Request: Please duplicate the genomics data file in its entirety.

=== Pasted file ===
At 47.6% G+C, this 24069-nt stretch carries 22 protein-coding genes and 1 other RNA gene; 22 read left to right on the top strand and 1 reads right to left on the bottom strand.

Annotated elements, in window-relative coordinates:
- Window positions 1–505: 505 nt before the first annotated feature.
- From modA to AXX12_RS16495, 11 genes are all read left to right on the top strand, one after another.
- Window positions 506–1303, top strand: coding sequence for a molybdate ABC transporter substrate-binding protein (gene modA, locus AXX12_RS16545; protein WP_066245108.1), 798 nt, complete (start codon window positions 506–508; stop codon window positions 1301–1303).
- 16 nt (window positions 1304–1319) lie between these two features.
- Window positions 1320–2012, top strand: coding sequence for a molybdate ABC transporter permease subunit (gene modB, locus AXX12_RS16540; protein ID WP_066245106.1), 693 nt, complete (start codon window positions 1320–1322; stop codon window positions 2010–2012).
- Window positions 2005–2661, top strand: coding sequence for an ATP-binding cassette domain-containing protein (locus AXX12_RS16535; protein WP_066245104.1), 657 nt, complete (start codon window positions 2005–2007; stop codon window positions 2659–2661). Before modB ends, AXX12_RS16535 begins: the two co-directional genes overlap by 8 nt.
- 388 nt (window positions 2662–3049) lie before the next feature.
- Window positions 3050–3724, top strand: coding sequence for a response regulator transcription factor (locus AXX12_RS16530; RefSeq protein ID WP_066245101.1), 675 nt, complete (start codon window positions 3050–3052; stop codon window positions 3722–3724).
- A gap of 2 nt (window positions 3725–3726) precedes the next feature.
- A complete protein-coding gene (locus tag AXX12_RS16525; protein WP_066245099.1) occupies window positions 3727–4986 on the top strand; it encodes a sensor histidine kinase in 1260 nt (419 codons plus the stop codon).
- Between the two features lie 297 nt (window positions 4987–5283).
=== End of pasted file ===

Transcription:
At 47.6% G+C, this 24069-nt stretch carries 22 protein-coding genes and 1 other RNA gene; 22 read left to right on the top strand and 1 reads right to left on the bottom strand.

Annotated elements, in window-relative coordinates:
- Window positions 1–505: 505 nt before the first annotated feature.
- From modA to AXX12_RS16495, 11 genes are all read left to right on the top strand, one after another.
- Window positions 506–1303, top strand: coding sequence for a molybdate ABC transporter substrate-binding protein (gene modA, locus AXX12_RS16545; protein WP_066245108.1), 798 nt, complete (start codon window positions 506–508; stop codon window positions 1301–1303).
- 16 nt (window positions 1304–1319) lie between these two features.
- Window positions 1320–2012, top strand: coding sequence for a molybdate ABC transporter permease subunit (gene modB, locus AXX12_RS16540; protein ID WP_066245106.1), 693 nt, complete (start codon window positions 1320–1322; stop codon window positions 2010–2012).
- Window positions 2005–2661, top strand: coding sequence for an ATP-binding cassette domain-containing protein (locus AXX12_RS16535; protein WP_066245104.1), 657 nt, complete (start codon window positions 2005–2007; stop codon window positions 2659–2661). Before modB ends, AXX12_RS16535 begins: the two co-directional genes overlap by 8 nt.
- 388 nt (window positions 2662–3049) lie before the next feature.
- Window positions 3050–3724, top strand: coding sequence for a response regulator transcription factor (locus AXX12_RS16530; RefSeq protein ID WP_066245101.1), 675 nt, complete (start codon window positions 3050–3052; stop codon window positions 3722–3724).
- A gap of 2 nt (window positions 3725–3726) precedes the next feature.
- A complete protein-coding gene (locus tag AXX12_RS16525; protein WP_066245099.1) occupies window positions 3727–4986 on the top strand; it encodes a sensor histidine kinase in 1260 nt (419 codons plus the stop codon).
- Between the two features lie 297 nt (window positions 4987–5283).